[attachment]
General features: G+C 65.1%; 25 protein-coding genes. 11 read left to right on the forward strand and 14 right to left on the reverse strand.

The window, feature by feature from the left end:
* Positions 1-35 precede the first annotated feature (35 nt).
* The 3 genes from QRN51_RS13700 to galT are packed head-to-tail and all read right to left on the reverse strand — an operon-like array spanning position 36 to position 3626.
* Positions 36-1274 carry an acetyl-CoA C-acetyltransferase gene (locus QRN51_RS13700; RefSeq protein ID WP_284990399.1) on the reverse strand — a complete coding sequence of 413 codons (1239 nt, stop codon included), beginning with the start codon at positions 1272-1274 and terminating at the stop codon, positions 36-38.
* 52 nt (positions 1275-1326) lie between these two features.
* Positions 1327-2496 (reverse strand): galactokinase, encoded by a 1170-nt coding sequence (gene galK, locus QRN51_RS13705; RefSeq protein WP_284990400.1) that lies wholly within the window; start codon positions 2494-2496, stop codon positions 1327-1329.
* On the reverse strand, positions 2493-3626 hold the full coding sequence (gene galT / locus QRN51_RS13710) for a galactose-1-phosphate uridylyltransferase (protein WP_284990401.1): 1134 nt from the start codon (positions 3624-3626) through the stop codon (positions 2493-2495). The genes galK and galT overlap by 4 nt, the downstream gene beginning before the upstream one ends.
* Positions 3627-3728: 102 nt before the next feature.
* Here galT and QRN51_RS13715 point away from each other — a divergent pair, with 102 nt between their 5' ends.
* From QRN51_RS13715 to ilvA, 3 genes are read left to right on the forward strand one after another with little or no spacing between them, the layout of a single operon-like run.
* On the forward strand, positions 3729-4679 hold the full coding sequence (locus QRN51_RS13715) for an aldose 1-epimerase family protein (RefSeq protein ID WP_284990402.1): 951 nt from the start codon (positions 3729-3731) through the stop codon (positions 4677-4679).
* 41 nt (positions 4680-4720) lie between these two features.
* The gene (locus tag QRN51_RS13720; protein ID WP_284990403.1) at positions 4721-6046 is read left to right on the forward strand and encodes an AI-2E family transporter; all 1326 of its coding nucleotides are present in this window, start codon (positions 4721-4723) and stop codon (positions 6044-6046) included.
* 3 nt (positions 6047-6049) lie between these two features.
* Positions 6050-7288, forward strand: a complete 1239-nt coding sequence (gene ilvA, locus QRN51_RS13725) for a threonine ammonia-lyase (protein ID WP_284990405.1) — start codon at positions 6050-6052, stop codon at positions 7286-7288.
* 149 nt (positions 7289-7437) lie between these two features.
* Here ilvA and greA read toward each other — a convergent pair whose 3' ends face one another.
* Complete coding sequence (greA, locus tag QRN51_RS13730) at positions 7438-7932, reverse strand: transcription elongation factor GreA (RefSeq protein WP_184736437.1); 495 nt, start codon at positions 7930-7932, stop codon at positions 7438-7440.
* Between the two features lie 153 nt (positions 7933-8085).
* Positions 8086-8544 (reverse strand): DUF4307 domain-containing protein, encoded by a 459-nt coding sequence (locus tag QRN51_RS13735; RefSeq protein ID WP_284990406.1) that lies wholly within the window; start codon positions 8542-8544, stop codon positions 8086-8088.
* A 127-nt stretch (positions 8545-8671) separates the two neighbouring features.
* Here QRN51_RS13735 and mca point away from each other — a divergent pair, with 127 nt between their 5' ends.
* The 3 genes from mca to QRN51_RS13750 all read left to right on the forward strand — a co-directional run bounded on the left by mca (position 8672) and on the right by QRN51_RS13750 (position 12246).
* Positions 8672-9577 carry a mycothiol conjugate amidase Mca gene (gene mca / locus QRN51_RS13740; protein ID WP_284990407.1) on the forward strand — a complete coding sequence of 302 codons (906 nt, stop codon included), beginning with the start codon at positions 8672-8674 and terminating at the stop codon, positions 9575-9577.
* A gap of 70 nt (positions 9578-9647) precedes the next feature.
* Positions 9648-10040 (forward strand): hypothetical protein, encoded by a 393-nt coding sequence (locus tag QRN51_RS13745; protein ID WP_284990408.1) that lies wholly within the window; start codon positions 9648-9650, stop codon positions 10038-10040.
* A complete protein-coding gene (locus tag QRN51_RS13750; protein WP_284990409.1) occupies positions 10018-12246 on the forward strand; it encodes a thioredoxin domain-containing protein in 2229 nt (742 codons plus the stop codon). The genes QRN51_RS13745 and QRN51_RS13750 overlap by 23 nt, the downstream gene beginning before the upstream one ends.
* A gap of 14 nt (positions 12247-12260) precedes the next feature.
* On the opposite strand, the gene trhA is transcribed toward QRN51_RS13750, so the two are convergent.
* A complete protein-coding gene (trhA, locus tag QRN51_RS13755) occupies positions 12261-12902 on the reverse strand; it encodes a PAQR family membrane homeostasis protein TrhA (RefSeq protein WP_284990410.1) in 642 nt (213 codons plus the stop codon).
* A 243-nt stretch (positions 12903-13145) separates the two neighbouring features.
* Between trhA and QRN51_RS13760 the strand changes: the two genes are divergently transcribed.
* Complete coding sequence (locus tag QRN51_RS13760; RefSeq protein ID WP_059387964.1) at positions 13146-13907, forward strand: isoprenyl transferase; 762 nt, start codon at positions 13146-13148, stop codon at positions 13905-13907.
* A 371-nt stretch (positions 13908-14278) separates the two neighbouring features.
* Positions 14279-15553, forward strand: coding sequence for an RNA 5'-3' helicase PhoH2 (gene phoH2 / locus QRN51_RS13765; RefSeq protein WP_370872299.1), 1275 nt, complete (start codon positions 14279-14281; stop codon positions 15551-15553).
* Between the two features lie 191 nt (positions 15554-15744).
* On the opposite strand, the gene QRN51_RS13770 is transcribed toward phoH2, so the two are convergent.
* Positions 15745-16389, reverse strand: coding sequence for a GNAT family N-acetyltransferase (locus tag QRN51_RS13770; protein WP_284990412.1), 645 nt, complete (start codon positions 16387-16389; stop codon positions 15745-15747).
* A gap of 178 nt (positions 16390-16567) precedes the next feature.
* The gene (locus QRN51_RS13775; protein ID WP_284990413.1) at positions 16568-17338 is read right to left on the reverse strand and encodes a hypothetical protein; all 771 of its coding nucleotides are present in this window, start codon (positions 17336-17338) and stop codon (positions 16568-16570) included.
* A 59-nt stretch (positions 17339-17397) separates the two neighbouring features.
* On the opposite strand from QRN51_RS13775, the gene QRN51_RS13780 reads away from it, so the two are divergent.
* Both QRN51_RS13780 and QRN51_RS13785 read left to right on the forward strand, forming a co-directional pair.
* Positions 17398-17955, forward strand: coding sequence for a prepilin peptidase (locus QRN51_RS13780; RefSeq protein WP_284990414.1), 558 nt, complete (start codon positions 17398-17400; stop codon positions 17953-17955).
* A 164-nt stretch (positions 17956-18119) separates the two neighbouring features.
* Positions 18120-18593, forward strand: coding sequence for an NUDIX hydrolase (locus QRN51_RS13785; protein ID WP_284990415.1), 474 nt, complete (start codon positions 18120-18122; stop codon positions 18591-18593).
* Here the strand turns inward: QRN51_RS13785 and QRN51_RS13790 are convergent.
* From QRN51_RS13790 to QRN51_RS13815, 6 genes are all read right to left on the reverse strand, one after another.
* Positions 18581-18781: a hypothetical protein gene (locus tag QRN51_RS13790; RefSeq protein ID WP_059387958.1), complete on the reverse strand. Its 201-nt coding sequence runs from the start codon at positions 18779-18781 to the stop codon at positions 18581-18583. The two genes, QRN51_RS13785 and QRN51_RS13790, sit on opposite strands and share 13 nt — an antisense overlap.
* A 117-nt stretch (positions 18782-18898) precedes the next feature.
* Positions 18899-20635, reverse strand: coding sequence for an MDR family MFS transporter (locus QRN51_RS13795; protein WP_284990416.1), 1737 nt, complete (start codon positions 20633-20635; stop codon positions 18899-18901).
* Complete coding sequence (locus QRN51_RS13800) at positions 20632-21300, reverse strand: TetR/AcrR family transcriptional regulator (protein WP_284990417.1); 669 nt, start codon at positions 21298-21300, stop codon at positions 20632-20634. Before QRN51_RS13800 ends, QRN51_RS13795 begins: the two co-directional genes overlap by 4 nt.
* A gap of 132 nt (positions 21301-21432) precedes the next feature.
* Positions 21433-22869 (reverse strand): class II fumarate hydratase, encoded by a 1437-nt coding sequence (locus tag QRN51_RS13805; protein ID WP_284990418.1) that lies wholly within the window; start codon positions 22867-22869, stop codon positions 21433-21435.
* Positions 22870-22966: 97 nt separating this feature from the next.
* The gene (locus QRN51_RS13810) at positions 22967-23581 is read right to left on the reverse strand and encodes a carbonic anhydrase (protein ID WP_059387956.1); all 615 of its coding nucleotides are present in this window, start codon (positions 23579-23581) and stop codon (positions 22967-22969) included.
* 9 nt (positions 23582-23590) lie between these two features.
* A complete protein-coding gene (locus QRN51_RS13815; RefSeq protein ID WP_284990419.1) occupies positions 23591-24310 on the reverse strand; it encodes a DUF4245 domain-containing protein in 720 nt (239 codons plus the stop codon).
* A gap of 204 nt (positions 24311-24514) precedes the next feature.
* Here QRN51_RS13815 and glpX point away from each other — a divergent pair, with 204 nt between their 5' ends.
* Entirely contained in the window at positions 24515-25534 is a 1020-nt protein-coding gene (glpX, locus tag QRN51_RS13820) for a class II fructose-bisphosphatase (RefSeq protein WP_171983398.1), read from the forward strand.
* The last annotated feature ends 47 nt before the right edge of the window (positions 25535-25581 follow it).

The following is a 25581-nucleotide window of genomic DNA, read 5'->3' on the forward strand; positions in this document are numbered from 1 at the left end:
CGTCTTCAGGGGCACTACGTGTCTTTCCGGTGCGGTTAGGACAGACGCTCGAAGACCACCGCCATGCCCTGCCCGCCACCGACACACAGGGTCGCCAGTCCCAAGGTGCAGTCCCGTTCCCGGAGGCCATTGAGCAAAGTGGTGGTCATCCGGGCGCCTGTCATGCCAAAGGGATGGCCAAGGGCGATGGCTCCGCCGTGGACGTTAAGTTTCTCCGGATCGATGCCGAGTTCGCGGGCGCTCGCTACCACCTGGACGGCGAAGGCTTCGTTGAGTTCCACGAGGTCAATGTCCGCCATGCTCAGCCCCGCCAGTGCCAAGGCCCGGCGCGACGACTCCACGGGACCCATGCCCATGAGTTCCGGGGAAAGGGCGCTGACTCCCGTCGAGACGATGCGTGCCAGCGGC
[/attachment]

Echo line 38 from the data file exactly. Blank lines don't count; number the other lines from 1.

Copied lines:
* On the opposite strand, the gene QRN51_RS13770 is transcribed toward phoH2, so the two are convergent.